Collecting and using biogas from landfills

Landfills for municipal solid waste can be a source of energy. Anaerobic bacteria—bacteria that can live without the presence of free oxygen—living in landfills decompose organic waste to produce a gas called biogas. Biogas contains methane. Methane is the same energy-rich gas found in natural gas, which is used for heating, cooking, and producing electricity.

Landfill biogas can be dangerous to people and the environment because methane is flammable, and it is a strong greenhouse gas. In the United States, regulations under the Clean Air Act require landfills of a certain size to install and operate a landfill gas collection and control system.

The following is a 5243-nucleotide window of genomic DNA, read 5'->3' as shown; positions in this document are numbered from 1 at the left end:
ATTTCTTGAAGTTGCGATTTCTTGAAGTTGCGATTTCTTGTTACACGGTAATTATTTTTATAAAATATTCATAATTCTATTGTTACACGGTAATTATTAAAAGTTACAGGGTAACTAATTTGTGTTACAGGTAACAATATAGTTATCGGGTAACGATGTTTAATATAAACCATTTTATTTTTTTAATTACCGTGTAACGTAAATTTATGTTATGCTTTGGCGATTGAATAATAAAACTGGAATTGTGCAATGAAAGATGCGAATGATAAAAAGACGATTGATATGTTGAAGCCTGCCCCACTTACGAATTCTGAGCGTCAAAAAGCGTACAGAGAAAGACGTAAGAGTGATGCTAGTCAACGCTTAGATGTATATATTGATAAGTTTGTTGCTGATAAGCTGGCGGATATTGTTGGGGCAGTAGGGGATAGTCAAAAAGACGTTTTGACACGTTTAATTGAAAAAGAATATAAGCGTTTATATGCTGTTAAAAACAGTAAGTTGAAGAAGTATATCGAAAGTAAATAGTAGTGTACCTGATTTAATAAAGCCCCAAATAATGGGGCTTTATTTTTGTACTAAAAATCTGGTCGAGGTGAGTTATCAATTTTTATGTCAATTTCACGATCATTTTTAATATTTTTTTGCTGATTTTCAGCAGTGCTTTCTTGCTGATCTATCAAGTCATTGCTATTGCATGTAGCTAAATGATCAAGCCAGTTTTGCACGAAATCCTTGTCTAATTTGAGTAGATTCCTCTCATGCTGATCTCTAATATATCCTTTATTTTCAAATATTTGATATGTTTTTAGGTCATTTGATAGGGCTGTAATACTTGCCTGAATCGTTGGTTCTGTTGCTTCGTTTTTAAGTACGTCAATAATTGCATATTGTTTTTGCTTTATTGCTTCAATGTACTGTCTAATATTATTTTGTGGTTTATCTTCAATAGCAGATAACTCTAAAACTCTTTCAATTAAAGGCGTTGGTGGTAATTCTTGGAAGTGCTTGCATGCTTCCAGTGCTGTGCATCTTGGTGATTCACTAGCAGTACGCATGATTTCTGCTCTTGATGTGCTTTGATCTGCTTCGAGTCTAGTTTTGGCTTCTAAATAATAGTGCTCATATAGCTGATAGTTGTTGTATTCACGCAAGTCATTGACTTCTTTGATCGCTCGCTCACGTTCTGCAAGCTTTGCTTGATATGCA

A diagram showing how a modern landfill works.

Source: Adapted from National Energy Education Project (public domain)

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Some landfills control the methane gas emissions simply by burning or flaring methane gas. Methane gas can also be used as an energy source. Many landfills collect biogas, treat it, and then sell the methane. Some landfills use the methane gas to generate electricity.

Using biogas from animal waste

Some farmers produce biogas in large tanks called digesters where they put manure and used bedding material from their barns. Some farmers cover their manure ponds (also called lagoons) to capture biogas. Biogas digesters and manure ponds contain the same anaerobic bacteria found in landfills. The methane in the biogas can be used for heating and for generating electricity on the farm.